A: Let me tell you fundamental of business; it\'s all ways a struggle. I haven't seen any impact so far. We have large number of customers in the US. It's an important part of our portfolio but I haven\'t seen any of these cascading down to the industry. The industry is going on as usual.
Sonia: It is now the season of buybacks. First we heard from Tata Consultancy Services (TCS) then Cognizant and from HCL Technologies a well. You are sitting on Rs 5,000 crore of cash. At any point would Tech Mahindra also be interested to do a buyback?
A: This is very sensitive information, I cannot comment on it. At this point of time all I can say is that like every other factor we look at it and the decision is yet to be made.
Sonia: Any idea on what you would be looking to do with the cash because you have been making a lot of acquisitions in the past, any more on the anvil?
A: Acquisition is a part of our policy for growth and if we see anything relevant, we will go ahead with it as we have the cash but as of now we do not have anything in mind.
Latha: Digital business or social, mobile, analytics and cloud computing (SMAC). What is your strategy? What kind of investments and artificial intelligence or digitisation is your company making to tackle this in a medium-term basis? What are your plans over the next two-three years?
A: We are very much in it. We are working in this area. We have started working with our multiple clients on this and we are going to be heading towards 15-20 percent of business out of this. This is a real issue. I do not see visas or Trump as a real issue. I see this as a real issue, the cataclysmic change which is happening in the industry and whether Indian industry can move with it. And whatever little I have seen, I think we have made good progress and we do not think this industry is going to become obsolescence just because technology has changed or made a huge jump in the last few years.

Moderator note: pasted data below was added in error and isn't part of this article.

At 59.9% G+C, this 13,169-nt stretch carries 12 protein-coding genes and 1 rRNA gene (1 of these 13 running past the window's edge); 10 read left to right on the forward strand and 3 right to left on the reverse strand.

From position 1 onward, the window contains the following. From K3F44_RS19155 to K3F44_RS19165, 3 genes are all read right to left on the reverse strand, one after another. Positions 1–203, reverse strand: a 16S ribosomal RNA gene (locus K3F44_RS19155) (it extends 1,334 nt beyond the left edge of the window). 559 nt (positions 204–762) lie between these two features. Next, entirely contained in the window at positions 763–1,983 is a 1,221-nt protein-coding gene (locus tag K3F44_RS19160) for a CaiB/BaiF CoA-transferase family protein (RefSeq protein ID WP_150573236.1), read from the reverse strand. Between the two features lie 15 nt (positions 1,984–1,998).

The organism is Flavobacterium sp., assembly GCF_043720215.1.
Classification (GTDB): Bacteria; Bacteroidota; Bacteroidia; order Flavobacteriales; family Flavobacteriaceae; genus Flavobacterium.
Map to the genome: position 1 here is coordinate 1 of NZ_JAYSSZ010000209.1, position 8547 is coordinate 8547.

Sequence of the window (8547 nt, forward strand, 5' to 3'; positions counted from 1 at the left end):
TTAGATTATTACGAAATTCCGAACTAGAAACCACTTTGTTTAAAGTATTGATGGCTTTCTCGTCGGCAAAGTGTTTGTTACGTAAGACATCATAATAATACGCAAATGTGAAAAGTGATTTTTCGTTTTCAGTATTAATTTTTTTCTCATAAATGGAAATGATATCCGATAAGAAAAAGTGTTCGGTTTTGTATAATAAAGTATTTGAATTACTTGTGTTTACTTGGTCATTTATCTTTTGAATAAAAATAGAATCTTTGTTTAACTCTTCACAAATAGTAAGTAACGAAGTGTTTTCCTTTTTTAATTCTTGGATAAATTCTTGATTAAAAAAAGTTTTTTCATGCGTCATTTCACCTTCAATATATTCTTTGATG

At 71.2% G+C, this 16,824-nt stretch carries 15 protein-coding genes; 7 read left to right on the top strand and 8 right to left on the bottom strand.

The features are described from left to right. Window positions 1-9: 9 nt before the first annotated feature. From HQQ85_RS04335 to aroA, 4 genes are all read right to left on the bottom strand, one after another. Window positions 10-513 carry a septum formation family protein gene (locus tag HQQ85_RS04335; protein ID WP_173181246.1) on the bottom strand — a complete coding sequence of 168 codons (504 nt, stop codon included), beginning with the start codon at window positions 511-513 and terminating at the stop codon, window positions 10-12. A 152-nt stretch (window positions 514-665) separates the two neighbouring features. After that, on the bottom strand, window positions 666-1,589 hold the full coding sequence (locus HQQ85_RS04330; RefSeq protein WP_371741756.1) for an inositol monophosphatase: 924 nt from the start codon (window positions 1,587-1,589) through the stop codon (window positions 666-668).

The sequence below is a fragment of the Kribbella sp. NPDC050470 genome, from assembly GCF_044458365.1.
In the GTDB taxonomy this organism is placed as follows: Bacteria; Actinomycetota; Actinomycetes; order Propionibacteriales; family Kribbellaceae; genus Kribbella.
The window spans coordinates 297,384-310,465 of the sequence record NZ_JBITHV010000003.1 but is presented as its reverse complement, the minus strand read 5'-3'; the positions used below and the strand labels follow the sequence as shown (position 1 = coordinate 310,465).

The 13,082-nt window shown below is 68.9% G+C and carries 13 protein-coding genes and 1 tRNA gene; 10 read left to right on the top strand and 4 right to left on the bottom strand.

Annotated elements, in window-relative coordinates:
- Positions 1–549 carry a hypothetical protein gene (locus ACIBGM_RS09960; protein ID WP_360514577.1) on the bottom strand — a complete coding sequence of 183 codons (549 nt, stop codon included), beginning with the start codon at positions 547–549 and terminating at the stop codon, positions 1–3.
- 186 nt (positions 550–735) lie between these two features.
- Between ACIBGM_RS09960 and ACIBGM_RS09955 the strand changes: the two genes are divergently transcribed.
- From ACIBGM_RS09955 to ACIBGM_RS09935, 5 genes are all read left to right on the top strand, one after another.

Anuj: Since you have a lot of European presence as well, we are now in the last lap of the actual Brexit process. How have things been in Europe and the likely impact from here on?
A: There are always issues but I haven't seen anything directly emerging out of Brexit. There are currency movements, there are multiple other issues but Brexit as such has not impacted us.
Latha: I have two questions - one, the near term. There are two headwinds which as you rightly say are transient and minor, the visa cost as well as the currency impact. How much might it shave off in terms of margins over the next couple of quarters and the bigger investment that you are making in digitisation? What might it mean in terms of revenues and margins over the next couple of years? Should we get used to lower than historical average?
A: In so far as the margins are concerned, obviously there are lot of efforts which are going to go into getting on to the new platforms which are emerging but we are well on our way to do that. At the moment as much as 20 percent of our business is possibly from these new areas. I think the margins are decent. The only implication I think in long-term is going to be in the intensity of manpower rather than in terms of profitability.
Latha: You mean you will use more sophisticated manpower, will the cost go up?A: No. I mean the intensity whether it is artificial intelligence (AI) or any of the other new technologies, the use of human being is going to reduce - that's on one side. On the other side the fact is that it is going to become so universal and its need going to go so much that that may neutralise it but what will come out in the wash, we do not know but one thing is clear that the requirement of guys on the desk is going to come down as we go forward but almost every aspect of the global economy will be through AI and stuffs like that and what comes out in the wash is still not quite clear.